Mountain Biking - New dude needs some help
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06-03-03, 07:01 PM
OK, this is my first MTB. A starter bike if you will. Urban runs over to BlockBuster, neighborhood rides with the kids and some trail rides. Nothing too extreme. At any
rate, now that I've got myself into this I have a few questions.
Anyone know what model year this bike is?
Schwinn Mesa GS, color is mostly blue with some silver.
Rock Shox Judy TT, black color.
Ride Tuned 7005 Aluminum alloy frame.
Alexrims, double wall.
IRC MYTHOSXC tires. blackwall.
Shimano derailleurs. Acera front, Alivio back.
I bought this at a bike shop. It's brand new but I'm thinking it's an 02 model.
Seat packs. What's a good one to have? I'm looking to get a small one to hold a patch kit, spare tube, Park MTB-3 multitool and a micro pump on the inside or outside.
Micro Pump. What doesn't suck? BTW, I have no idea what kind of valves I have, how can you tell?
Spare tubes. Again. what doesn't suck?
Where did you buy it and how much did you pay? Im live in las vegas also area and I too recently bought my first mtb.
It doesnt seem like youll be doing much for the arsenal that you have.
06-03-03, 07:31 PM
CAn't help you with the year of the bike, but I think that the Mesa's switched over to full-suspension after Pacific took over Schwinn (might be wrong). If it is a full-suspension Mesa, then it is definitely a newer model. If it is hardtail, it might be.
Don't plan on putting a mini-pump in or attached to the seatbag. I currently use a Specialized seatbag that is a bit big but carries everything I need. Pedro's makes some nice smaller ones that are just big enough to carry the essentials (And use recycled innertubes!)
I use a Blackburn min-pump. I bought it a while ago for $15 bucks at my LBS but it has lasted over two years of hard riding. I have always had better luck with Blackburn products than with the stuff made by Topeak.
Do your valves come to a point or are they short and flat at the end. An easier way to figure it out is to look at the valves on a car tire. If the valves look that same as though on your bike than you have a type known as Schraeder (short and flat). Presta valves come to a point at the end and have a small nut that it tightened and loosened to allow for the valve to be opened. Make sure to get the tubes with the same type of valve when buying spares. Your rims are drilled for the type of valve that the bike came with. Schraeder valved-rims will have a larger hole than rims originally drilled for Presta valves. You can use a presta-valved tube in a rim drilled for Schraeder valves in a pinch, but don't ride it for too long as the excess space around the valve can create a "rub spot," eventually causing the tube to flat. Schraeder-valved tubes cannot be used in rims designed for presta valves unless the valve hole in the rims if drilled wider.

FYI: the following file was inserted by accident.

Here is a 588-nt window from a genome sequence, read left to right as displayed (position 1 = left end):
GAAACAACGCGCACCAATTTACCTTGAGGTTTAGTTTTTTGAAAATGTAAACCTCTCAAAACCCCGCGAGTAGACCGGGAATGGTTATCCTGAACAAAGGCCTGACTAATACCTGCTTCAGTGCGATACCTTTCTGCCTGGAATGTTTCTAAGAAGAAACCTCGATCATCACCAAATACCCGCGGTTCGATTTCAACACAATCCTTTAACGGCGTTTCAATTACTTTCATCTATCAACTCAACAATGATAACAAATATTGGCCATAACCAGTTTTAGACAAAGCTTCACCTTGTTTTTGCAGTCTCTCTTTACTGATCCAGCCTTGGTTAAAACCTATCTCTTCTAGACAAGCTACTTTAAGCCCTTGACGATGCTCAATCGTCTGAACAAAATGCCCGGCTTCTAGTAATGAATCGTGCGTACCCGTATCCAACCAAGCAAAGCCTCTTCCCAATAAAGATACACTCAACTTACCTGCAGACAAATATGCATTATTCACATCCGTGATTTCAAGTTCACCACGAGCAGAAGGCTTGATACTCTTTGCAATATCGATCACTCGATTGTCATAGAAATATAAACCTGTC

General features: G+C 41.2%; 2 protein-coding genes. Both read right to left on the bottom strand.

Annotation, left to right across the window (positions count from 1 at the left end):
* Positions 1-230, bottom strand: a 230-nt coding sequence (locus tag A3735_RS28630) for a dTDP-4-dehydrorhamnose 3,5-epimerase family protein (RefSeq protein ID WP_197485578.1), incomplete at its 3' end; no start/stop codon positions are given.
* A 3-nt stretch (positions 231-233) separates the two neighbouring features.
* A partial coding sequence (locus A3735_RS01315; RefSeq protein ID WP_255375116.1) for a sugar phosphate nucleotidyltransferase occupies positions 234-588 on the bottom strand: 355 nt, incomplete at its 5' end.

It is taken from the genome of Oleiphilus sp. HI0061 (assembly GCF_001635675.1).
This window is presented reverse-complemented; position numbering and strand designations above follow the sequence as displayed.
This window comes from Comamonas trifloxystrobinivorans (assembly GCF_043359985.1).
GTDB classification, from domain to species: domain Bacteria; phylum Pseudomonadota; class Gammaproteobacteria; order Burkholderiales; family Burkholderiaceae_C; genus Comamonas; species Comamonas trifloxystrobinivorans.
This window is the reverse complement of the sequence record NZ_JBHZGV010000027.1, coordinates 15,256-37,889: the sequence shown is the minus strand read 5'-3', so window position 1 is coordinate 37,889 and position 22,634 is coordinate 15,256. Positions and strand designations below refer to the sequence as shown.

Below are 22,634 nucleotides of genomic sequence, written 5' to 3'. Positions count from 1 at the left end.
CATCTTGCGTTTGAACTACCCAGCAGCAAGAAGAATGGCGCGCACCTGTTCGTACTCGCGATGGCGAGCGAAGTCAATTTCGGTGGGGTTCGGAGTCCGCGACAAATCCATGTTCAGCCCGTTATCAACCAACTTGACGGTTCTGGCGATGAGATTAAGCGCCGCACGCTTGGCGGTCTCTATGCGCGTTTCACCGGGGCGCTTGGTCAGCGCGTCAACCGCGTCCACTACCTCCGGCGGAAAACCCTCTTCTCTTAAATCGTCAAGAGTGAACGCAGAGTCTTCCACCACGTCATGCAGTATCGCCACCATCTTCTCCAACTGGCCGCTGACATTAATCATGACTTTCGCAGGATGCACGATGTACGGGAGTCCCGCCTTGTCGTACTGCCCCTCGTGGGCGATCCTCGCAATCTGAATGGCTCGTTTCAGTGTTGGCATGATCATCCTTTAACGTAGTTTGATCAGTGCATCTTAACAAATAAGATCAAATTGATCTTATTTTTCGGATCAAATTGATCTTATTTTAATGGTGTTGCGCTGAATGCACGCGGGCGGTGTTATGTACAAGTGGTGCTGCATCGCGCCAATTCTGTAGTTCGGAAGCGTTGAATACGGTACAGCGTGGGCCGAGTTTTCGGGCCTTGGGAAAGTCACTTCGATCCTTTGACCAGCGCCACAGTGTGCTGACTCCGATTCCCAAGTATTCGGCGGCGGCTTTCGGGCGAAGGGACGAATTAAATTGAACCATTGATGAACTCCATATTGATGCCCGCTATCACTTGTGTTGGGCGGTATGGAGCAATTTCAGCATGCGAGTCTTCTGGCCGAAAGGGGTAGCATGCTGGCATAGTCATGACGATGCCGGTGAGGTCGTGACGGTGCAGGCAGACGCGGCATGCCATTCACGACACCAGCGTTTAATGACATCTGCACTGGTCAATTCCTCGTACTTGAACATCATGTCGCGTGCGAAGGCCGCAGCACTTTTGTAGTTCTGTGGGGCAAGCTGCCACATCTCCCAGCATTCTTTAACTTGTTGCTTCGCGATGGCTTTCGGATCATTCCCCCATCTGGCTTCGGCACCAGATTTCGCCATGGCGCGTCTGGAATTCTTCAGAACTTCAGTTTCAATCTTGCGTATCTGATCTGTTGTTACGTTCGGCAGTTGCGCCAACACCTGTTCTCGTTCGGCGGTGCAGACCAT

I wouldn't worry about the brand of tube you are using unless you are looking to do some tough downhilling or are really worried about weight. The brand that the LBS stocks is fine for most applications. If you have a problem with flatting and you can narrow the cause down to how hard you ride, you might want to try a thicker, heavier tube to be more resistant to flatting. Running your tires at the correct pressure will go even farther towards minimizing the number of flats you get.
06-03-03, 07:43 PM
edit: haha, I type too slow and moabrider47 got it covered already :D
If the head badge has a teeny 4-digit number stamped into it, the first three numerals tell the day of manufacture and the last digit tells the year. For example, 0459 means the frame was built on the 45th day of a year ending with 9.
I think your bike might be a 2000, based on the color scheme (front silver, rear blue, with darts between?) and assuming that the Judy TT is the stock fork. Unfortunately it's been a couple of years since I've worked in the industry and my memory is slipping, so I might be wrong :(
As for the valve type, here's 2000 words on the subject (http://www.geocities.com/cyqlist/valve.html) :) I like Zefal pumps fairly well, myself, and they will work on either type of valve (ask the shop staff if you need help switching it from one valve type to the other, or consult the back of the package).
The Zefal pumps will have clips that let you dock the pump beside your waterbottle cage, so you don't need a bag that's big enough to hold a pump. Jandd Mountaineering (http://www.jandd.com/about_jandd.asp) makes some nice US-made bags, or you can pick up whatever you lay eyes on first.
Good job getting the bike from a shop :) Now go put some mileage on, get it all broken in, and make sure to get your free checkup, and your bike will be off to a good start in life :)
06-03-03, 08:19 PM
Badge is stamped 0102. I wondered what that meant as I pulled the plastic off. Thanks!
I can't say enough about getting a bike at a bike shop. I got mine at Bike World, one of our local hardcore shops. Dealer took the bike in back and put it a perfect state of tune before he let me take it out the door. Can't get that at wally-word.
Support your local bike shops!
Thanks for the quick replies, you guys rock.
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